BATH — A Portland-based developer on Wednesday formally proposed purchasing the John E.L. Huse Memorial School for $150,000, or $25,000 less than the city has been asking.
The City Council voted last April to sell the nearly 73-year-old building – last used by the Regional School Unit 1 central office until 2010 – for senior assisted living. But that deal fell through, leaving the property on the market for $175,000.
The council discussed the proposal in executive session Wednesday and made no decision, City Manager Bill Giroux said.
An agreement to sell the building is expected to come before the council at a later meeting. It would require contract rezoning to allow the density the developer desires, City Planner Andrew Deci said Wednesday.
“We’re interested in doing an historic, tax credit-financed adaptive reuse of the …. school into mixed-income apartments,” Nathan Szanton, managing principal of the company, said.
He noted that due to the use of the credits, the project would be governed by “a very good, comprehensive set of standards … that would ensure that we bring the building back to its original look in a very high-quality fashion.”
The building would have new windows and energy-efficient construction, the company has previously said.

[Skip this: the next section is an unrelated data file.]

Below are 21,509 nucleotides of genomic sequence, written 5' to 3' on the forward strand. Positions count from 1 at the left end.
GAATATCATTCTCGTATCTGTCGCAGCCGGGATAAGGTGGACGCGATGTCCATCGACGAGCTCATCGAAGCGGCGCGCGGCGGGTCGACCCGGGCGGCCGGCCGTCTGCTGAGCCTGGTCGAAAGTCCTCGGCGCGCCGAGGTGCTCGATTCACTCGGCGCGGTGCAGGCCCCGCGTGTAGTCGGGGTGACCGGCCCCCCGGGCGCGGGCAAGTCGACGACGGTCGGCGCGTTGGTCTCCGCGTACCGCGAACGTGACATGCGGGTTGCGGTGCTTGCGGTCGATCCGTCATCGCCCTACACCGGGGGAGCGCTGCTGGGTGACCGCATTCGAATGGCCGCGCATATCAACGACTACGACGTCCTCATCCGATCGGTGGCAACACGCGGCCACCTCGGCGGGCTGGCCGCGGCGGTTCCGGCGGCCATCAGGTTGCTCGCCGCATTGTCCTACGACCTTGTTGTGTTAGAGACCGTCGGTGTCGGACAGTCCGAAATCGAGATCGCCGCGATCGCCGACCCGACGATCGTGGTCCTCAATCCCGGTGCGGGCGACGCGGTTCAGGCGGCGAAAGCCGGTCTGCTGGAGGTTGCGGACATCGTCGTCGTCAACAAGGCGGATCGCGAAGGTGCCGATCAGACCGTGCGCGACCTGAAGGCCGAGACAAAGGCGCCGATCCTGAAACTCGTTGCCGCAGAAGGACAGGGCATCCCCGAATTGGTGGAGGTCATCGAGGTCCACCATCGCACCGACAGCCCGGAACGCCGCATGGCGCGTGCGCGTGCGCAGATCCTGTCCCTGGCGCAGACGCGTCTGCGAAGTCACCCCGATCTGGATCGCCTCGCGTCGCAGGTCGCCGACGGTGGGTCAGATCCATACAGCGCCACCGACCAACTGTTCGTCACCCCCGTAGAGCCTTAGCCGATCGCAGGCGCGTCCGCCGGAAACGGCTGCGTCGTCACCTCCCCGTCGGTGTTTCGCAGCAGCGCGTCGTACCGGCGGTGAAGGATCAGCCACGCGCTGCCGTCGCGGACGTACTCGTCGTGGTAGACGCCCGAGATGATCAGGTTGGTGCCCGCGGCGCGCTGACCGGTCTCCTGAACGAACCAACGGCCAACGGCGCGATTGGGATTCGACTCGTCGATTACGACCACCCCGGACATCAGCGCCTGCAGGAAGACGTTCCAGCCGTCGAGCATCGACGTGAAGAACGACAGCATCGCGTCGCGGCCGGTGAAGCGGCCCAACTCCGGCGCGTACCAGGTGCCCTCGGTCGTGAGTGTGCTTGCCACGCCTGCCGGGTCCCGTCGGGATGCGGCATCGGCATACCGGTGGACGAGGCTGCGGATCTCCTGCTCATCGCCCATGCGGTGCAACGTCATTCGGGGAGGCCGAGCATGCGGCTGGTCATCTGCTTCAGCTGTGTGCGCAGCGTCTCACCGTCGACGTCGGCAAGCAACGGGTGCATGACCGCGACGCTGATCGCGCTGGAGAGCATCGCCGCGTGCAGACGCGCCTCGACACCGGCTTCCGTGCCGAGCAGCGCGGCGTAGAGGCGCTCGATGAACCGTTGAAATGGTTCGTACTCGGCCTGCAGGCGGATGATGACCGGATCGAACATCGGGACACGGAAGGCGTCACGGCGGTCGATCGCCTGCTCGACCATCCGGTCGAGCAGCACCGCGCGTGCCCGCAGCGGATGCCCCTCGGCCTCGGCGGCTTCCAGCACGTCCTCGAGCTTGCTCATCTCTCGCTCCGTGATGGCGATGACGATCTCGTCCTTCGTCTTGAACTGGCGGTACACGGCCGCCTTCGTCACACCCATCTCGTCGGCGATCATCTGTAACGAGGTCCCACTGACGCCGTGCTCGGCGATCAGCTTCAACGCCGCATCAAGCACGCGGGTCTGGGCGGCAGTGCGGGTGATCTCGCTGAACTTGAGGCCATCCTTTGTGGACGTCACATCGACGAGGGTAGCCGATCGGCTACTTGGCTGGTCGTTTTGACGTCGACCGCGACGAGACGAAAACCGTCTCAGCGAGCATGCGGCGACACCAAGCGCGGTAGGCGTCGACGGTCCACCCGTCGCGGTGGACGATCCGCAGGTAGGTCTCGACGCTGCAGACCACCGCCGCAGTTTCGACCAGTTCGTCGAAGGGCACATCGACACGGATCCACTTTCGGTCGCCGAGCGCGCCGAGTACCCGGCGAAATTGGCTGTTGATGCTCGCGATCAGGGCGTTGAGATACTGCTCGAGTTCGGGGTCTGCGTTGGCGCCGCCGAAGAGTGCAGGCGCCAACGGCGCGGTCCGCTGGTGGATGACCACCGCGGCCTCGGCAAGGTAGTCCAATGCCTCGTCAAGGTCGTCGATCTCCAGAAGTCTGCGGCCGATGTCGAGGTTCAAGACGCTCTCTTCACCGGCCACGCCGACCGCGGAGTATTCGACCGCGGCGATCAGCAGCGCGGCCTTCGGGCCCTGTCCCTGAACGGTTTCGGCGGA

The structure has more than 33,000 square feet of space. It has always been owned by the city.
Szanton’s project, which does not include acquisition of the school playground, would create 54 mostly one-bedroom apartments, with 32 in the existing structure and 22 in a new northeast wing.
About 25 percent of the units would be rented at market rate, while the rest would be income-restricted. A household of two earning up to $28,550 annually would be able to rent a one-bedroom unit for $669 a month, including heat and hot water, according to the company, which has said the housing would not be a Section 8 project.
The company screens its tenants carefully, conducting personal interviews and credit and criminal background checks, and also consults the applicant’s previous landlords, Szanton said.
“We reject a lot of people who apply to us,” he said, noting also that troublesome tenants are moved out quickly.
The developer also noted that Bath’s Comprehensive Plan encourages mixed-income housing development, and housing for seniors and young professionals.
Szanton’s company would provide 65-70 parking spaces, or one per apartment, and about 10-15 other spaces for guests, and tenants who own more than one car. Almost all the apartments would have one bedroom.
“We understand that parking supplies a concern for the neighborhood and adjacent users,” Szanton said. “… We’re committed to providing parking spaces for our residents and their guests, while minimizing the impact on the neighborhood.”
The company will know by December whether its MaineHousing affordable housing tax credit funding application is successful. If so, it could close on the property in late spring 2016.
If Szanton does not receive the credits, an agreement with the city would be extended a year to allow a second application in October 2016, with a closing in spring 2017.